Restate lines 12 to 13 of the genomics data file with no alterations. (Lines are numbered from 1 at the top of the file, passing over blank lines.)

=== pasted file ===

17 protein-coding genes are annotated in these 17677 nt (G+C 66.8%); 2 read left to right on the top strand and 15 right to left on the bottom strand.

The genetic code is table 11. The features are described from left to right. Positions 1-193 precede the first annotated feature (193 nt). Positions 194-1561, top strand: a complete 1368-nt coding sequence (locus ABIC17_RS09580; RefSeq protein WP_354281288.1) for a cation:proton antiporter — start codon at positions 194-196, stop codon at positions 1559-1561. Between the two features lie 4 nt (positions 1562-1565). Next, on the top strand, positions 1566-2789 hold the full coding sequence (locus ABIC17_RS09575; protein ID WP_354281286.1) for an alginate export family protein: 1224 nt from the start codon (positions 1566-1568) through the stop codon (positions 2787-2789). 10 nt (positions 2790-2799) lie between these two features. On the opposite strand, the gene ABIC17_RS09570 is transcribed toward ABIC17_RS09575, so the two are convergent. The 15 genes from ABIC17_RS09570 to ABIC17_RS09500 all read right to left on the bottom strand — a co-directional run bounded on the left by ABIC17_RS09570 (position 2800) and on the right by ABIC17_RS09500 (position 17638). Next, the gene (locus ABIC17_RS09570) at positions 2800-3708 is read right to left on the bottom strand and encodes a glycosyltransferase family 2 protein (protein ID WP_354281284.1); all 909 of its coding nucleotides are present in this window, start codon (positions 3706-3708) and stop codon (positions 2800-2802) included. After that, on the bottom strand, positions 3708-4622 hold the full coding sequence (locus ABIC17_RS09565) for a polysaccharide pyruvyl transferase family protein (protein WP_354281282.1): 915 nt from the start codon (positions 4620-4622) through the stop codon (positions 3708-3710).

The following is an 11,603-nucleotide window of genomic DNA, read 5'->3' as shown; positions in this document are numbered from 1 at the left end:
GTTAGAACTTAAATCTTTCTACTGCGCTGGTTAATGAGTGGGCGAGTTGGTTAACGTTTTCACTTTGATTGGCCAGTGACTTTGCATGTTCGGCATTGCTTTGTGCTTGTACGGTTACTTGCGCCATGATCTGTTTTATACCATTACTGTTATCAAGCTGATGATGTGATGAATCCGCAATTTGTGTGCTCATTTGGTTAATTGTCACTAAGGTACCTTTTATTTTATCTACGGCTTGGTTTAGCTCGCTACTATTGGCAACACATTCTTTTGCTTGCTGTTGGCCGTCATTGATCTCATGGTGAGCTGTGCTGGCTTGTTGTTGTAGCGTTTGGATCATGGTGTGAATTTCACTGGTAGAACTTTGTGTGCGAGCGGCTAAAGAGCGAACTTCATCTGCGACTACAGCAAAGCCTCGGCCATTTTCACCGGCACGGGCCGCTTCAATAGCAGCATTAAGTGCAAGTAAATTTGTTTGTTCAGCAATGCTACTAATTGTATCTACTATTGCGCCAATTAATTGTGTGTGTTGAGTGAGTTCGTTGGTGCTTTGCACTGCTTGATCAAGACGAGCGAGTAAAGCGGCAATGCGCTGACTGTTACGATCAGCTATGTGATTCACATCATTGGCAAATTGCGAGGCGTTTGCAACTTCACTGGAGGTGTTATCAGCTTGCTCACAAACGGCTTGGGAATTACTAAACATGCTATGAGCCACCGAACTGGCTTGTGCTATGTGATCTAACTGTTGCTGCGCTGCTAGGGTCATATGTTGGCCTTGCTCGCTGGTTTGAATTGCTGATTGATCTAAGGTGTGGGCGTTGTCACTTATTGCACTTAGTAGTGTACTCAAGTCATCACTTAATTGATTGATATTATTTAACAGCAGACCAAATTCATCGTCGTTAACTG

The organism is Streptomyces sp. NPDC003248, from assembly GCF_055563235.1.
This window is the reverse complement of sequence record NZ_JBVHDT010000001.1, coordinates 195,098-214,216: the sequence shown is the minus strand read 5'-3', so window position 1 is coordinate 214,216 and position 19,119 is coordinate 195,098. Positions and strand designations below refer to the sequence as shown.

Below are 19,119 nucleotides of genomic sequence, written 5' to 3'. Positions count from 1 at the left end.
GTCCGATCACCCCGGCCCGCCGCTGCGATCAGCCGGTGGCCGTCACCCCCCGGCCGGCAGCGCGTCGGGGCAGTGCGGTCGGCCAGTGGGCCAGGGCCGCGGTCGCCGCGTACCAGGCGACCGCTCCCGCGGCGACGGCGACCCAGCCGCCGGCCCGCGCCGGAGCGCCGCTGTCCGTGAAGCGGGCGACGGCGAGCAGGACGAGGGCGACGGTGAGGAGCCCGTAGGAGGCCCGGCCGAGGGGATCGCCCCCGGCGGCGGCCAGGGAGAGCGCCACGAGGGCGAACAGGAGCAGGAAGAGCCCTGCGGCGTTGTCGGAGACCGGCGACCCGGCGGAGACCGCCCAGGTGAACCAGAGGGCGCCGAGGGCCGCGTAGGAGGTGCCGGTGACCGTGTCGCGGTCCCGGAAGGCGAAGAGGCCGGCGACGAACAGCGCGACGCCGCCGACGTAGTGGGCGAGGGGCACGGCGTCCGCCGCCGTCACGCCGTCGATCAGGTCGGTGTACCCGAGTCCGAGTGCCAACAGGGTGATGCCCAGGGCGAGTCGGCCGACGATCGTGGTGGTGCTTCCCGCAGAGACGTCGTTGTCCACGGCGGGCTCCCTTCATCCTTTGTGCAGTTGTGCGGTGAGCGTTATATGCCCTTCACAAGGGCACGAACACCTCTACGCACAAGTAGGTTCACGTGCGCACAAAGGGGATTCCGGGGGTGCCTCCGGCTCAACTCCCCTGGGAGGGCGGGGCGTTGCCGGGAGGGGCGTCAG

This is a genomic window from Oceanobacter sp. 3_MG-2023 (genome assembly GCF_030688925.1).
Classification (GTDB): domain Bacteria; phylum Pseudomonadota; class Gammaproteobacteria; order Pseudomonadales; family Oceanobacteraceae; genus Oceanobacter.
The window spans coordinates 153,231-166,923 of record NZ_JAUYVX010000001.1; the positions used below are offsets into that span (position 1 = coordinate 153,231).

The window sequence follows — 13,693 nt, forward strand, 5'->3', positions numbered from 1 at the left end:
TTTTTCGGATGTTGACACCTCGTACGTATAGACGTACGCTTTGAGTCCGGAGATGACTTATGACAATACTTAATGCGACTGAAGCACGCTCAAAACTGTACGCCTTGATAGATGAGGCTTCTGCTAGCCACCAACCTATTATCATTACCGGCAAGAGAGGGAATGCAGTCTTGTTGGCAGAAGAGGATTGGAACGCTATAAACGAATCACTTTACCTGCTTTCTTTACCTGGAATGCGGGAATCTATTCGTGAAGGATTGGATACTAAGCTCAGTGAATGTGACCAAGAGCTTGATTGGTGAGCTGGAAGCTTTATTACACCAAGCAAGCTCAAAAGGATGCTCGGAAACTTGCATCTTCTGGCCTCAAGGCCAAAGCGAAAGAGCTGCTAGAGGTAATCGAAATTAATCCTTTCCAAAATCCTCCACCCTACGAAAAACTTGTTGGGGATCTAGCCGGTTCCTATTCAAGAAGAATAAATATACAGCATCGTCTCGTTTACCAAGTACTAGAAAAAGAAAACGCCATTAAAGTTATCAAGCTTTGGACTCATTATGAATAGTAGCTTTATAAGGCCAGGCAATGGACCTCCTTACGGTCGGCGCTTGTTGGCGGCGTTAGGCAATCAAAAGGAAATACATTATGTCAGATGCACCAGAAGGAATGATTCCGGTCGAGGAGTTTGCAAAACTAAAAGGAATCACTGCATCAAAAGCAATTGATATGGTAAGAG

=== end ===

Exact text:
The window sequence follows — 13,693 nt, forward strand, 5'->3', positions numbered from 1 at the left end:
TTTTTCGGATGTTGACACCTCGTACGTATAGACGTACGCTTTGAGTCCGGAGATGACTTATGACAATACTTAATGCGACTGAAGCACGCTCAAAACTGTACGCCTTGATAGATGAGGCTTCTGCTAGCCACCAACCTATTATCATTACCGGCAAGAGAGGGAATGCAGTCTTGTTGGCAGAAGAGGATTGGAACGCTATAAACGAATCACTTTACCTGCTTTCTTTACCTGGAATGCGGGAATCTATTCGTGAAGGATTGGATACTAAGCTCAGTGAATGTGACCAAGAGCTTGATTGGTGAGCTGGAAGCTTTATTACACCAAGCAAGCTCAAAAGGATGCTCGGAAACTTGCATCTTCTGGCCTCAAGGCCAAAGCGAAAGAGCTGCTAGAGGTAATCGAAATTAATCCTTTCCAAAATCCTCCACCCTACGAAAAACTTGTTGGGGATCTAGCCGGTTCCTATTCAAGAAGAATAAATATACAGCATCGTCTCGTTTACCAAGTACTAGAAAAAGAAAACGCCATTAAAGTTATCAAGCTTTGGACTCATTATGAATAGTAGCTTTATAAGGCCAGGCAATGGACCTCCTTACGGTCGGCGCTTGTTGGCGGCGTTAGGCAATCAAAAGGAAATACATTATGTCAGATGCACCAGAAGGAATGATTCCGGTCGAGGAGTTTGCAAAACTAAAAGGAATCACTGCATCAAAAGCAATTGATATGGTAAGAG